Because words matter.  When you give back something, you return what you took.  It’s an obligation – sometimes a legal obligation – and it puts you under a constraint to act a certain way.  Now, I don’t know about you, but when I undertake work under an obligation, I feel like I’m lifting a very large rock, pushing and making an effort to get it where it needs to go.  I rarely fulfill an obligation, particularly while someone stands over me screaming “you owe me” with a light and happy heart. RES has made the point in the comments that it’s hard to do for money what you do for enjoyment, and the same thing applies.  I’ve found that I have an almost pathological distaste for editing – even though NRP is waiting for me to do some of it – if I’m obliged to do it by contract.  I will read/critique friends stories fine, but NOT if I’m the editor for an antho, say.  If I owe it, I keep blocking on doing it.  If I owe it, then I hate doing it, and will try to do it as quickly as possible.

Most of all I hate the idea of “giving back” because it presumes that the individual is nothing without the undefined, faceless community.  No one is going to dispute that people do best with rule of law and private property (well, the “community people” might dispute that last.  That’s all right.  They’re wrong) but the “community” doesn’t do that for the benefit of its members.  Rather, each of its members does that for his/her own benefit.

I also hate the (you knew we’d come to it, right) Marxist ethos at the back of that phrase.  In “giving back” is the idea that whatever you achieved was achieved at a cost to others.  Instead of a group, where we each do better because we have this charter that supports all of us (which is what the best writers groups I belonged to were) we end up with the idea that people did this FOR you and that whatever you have came at their expense.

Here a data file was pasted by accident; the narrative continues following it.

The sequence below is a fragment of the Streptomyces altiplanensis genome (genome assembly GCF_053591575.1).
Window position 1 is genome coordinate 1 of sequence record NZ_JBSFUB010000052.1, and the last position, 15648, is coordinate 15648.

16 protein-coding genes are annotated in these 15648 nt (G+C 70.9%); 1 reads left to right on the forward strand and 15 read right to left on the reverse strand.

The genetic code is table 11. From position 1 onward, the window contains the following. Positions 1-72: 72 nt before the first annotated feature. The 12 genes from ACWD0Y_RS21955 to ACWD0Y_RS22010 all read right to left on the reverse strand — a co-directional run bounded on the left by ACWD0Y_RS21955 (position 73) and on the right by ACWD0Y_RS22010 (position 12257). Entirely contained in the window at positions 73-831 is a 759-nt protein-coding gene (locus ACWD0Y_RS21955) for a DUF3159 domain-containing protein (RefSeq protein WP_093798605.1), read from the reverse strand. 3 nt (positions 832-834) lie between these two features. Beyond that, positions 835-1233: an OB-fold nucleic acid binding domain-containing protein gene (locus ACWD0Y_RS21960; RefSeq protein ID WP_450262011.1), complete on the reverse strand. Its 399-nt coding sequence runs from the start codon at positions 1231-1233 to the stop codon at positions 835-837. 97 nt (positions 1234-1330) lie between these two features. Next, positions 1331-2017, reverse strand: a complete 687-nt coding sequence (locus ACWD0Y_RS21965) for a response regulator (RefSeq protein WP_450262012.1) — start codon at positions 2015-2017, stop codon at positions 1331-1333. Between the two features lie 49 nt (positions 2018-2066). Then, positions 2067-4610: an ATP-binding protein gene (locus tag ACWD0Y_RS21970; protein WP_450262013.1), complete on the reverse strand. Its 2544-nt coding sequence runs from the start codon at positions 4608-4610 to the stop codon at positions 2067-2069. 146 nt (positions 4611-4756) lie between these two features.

It all comes back in the end to the idea of economics as a finite pie and a closed system.  This is completely insane (each of us now has more “wealth” than any king in the Middle Ages) but it is the only way Marx could define envy as a virtue, and, by gum, he was running with that.  Envy is only a virtue if anyone who does better is a thief.  Someone needs to “give back” only if he took more than his fair share.

This is my middle finger.  See my middle finger?

But I’m not a thief.  I didn’t steal.  And the faceless “community” can earn its own rewards as I have.  I will give, but I won’t “give back.”  I will volunteer, but I volunteer because I want to.  (A lot of my volunteering involves saving orphan and sick kittens, and much as the cats I’ve known have enriched my life, I don’t owe the “cat community” anything.)  VOLUNTEER should be just that.  Don’t get me started on the schools that “require” “volunteer hours.”  It strikes me as getting kids used to slavery, and I disapprove of slavery.

What I have is mine and I earned it.  I will pay back the debts I know I owe along the way – and the cornucopia of the retribution on those is infinite, mostly because what I was given was a free offering, and I return it as such.  There is no limit to what I can give in those cases.

For the others, the ones who want a piece of me because “you’re not squatting in the dirt and defending your possessions against all comers” can have my middle finger.

The end result of your envy and your belief anyone who achieves anything owes you something IS a society where we each squat in the dirt and fight off entitled little pests like you.  (Well, not really like you.  You’ll be long dead.)  I will fight to my last breath your attempts to make me “give back.”

Go and make your own.

93 responses to “Giving Back My Middle Finger – A Blast From the Past Post From June 2012

  1. Paul (Drak Bibliophile) Howard

    Need more coffee. I had a thought but it wasn’t clear to me so how can it be clear to you? [Wink]

  2. when the Baen bar was healthy

    Dare I ask? Have things gone.. pear shaped, as the Brits are wont to say, or has it simply been a decline in activity? I’ve (rather obviously) not kept up.